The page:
I’ve been on a ‘thriller’ kick recently, because I’ve been needing to keep my brain engaged while I’m nursing my three-month-old. These “next Gone Girl”s seem to be sitting well, because they’re mostly interesting enough that I want to keep reading them even when I’m tired and brain-dead. (When I’m all the way tired, though, I’m doing a Dorothy Sayers reread. That’s a lot of fun, and I know the stories well enough that my brain can gloss over bits and I don’t lose out!) The Widow is one such thriller advertised as the next Gone Girl or The Girl on the Train, supposed to be “an electrifying […]
Four women, innumerable lies, one secret. One morning, three women in London get a text message saying only “I need you” – and all three know at once what to do and where to go. The women were schoolmates and best friends at an out-of-the-way boarding school years before, and their penchant for making a game out of lying to their peers and teachers made them fast friends while isolating them from those around them. Now, a secret in their shared past is threatening to come out. It sounds like this could be the twisty, dark spiritual successor to Gone Girl.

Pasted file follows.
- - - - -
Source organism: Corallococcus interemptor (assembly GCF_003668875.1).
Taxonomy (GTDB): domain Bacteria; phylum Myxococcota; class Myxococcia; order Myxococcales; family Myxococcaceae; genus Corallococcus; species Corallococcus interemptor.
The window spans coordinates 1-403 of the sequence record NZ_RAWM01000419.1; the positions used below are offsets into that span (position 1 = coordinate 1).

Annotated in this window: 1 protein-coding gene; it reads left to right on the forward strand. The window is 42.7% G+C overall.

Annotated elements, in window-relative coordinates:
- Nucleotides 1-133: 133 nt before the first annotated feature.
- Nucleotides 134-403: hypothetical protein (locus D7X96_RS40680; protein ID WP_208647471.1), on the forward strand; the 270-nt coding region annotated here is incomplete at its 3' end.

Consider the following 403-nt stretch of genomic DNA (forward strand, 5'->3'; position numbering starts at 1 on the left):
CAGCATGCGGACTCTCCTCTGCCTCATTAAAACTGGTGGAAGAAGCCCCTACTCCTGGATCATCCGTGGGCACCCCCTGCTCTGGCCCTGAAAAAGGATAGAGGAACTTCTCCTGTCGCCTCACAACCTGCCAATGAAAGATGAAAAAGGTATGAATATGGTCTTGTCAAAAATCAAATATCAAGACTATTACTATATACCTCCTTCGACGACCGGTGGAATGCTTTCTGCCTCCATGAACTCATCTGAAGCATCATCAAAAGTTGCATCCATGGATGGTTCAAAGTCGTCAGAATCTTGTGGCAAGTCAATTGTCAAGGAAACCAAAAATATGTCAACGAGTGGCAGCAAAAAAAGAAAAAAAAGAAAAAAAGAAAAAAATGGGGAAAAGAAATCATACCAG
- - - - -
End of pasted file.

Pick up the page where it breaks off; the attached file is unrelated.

I have a three-month-old son, and one of the ways we often spend our afternoons is with him napping and me playing on the computer. I can knock out a round of Age of Empires II in an hour, and I often put on an audiobook (usually of a book I’ve read before, so I don’t have to pay much attention) and listen throughout my game and for the rest of the afternoon when the little buddy wakes up.
One of the best parts of reading Tana French’s Dublin Murder Squad books (and there are many best parts, I’ve gotta say) is that you can dive into any of them and get nearly the full experience and feeling even if you haven’t read all of them.
I’m a gym nerd, as we affectionately refer to ourselves on the gymternet. I have a tumblr appropriately full of tumbling gifs, a Patreon subscription to Lauren Hopkins’ Gymternet site, and a YouTube history full of old meets that I’ve watched a thousand times.
The number one thing I learned from How To Be A Tudor, by charming and intelligent historian Ruth Goodman, is that I’m glad I’m not a Tudor.
‘My name is Melisande Stokes and this is my story. I am writing in July 1851 (Common Era, or – let’s face it – Anno Domini) in the guest chamber of a middle-class home in Kensington, London, England. But I am not a native of this place or time. In fact, I am quite fucking desperate to get out of here.’ Having never read anything by Nicole Galland before, I may be speculating, but her influence on Neal Stephenson’s infodump tendencies seems to be a positive one and makes The Rise and Fall of D.O.D.O, a time-travel romp/workplace comedy/well-researched historical fiction, come together […]